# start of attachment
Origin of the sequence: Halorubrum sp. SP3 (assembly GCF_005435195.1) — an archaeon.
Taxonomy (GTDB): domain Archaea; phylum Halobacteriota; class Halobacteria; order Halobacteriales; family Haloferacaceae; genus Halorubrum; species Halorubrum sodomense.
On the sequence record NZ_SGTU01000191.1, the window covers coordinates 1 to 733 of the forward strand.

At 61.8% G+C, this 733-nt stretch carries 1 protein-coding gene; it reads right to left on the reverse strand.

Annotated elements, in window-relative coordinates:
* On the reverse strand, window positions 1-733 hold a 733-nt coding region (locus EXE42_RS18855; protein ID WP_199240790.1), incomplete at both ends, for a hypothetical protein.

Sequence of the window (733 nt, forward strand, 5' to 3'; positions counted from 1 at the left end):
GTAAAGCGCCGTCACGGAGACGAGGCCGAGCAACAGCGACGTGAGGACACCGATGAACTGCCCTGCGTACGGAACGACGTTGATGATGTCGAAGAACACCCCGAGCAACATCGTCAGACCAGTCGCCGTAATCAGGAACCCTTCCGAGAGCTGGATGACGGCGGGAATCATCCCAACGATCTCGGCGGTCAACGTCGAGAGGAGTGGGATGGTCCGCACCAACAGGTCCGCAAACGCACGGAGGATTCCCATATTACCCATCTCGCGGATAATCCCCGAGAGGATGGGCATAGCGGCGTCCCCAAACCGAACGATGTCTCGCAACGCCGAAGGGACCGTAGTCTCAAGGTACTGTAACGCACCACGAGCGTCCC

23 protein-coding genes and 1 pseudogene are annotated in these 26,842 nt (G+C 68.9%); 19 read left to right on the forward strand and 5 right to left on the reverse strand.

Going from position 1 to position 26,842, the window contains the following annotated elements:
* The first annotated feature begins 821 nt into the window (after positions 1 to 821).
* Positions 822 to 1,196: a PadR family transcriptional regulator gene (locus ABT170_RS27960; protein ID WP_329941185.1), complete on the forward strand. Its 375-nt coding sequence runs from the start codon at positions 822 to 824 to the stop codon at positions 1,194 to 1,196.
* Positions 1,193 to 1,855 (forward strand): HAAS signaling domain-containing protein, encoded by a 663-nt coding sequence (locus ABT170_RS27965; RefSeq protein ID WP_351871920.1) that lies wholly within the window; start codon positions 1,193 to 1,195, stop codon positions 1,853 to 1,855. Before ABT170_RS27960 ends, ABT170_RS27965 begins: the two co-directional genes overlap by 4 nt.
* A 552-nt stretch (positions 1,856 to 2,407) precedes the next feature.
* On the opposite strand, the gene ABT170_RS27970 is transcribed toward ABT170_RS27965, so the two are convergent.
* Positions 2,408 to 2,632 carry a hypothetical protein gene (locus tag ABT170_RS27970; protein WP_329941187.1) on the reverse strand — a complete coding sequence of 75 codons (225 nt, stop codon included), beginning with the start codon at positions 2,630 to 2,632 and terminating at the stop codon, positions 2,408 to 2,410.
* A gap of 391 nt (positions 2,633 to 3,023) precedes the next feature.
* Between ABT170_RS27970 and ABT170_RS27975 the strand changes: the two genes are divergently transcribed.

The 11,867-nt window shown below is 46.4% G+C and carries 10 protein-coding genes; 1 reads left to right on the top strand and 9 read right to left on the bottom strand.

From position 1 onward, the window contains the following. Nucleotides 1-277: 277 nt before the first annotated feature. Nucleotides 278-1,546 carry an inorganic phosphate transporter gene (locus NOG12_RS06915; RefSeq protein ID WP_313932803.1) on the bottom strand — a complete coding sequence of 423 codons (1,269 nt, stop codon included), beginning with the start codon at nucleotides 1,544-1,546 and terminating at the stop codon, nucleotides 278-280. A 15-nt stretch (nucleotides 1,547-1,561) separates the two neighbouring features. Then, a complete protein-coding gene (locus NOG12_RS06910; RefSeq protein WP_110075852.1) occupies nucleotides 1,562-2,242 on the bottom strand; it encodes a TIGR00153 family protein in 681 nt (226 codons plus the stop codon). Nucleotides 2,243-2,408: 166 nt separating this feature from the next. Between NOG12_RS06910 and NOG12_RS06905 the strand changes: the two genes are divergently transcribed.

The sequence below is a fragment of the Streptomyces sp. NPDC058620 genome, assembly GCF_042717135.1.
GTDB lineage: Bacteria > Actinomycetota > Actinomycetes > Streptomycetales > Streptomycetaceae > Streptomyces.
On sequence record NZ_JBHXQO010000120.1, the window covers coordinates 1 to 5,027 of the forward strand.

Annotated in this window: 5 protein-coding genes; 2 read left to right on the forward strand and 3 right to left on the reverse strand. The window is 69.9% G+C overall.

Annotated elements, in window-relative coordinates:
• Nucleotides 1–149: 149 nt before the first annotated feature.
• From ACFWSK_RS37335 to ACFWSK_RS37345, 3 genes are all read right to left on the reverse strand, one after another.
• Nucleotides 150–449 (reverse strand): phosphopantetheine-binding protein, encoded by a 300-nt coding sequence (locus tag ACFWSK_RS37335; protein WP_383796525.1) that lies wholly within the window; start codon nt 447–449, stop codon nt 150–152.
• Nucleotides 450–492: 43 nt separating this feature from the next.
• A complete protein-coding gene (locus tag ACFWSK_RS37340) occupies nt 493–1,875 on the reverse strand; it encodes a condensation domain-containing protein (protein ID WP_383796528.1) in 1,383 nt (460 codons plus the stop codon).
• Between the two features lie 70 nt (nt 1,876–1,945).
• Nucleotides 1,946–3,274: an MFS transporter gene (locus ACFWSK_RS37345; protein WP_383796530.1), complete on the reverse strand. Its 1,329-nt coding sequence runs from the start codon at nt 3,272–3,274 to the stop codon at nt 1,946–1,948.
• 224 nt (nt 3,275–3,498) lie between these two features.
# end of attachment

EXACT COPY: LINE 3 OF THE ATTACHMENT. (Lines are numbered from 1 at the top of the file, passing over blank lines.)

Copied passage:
On the sequence record NZ_SGTU01000191.1, the window covers coordinates 1 to 733 of the forward strand.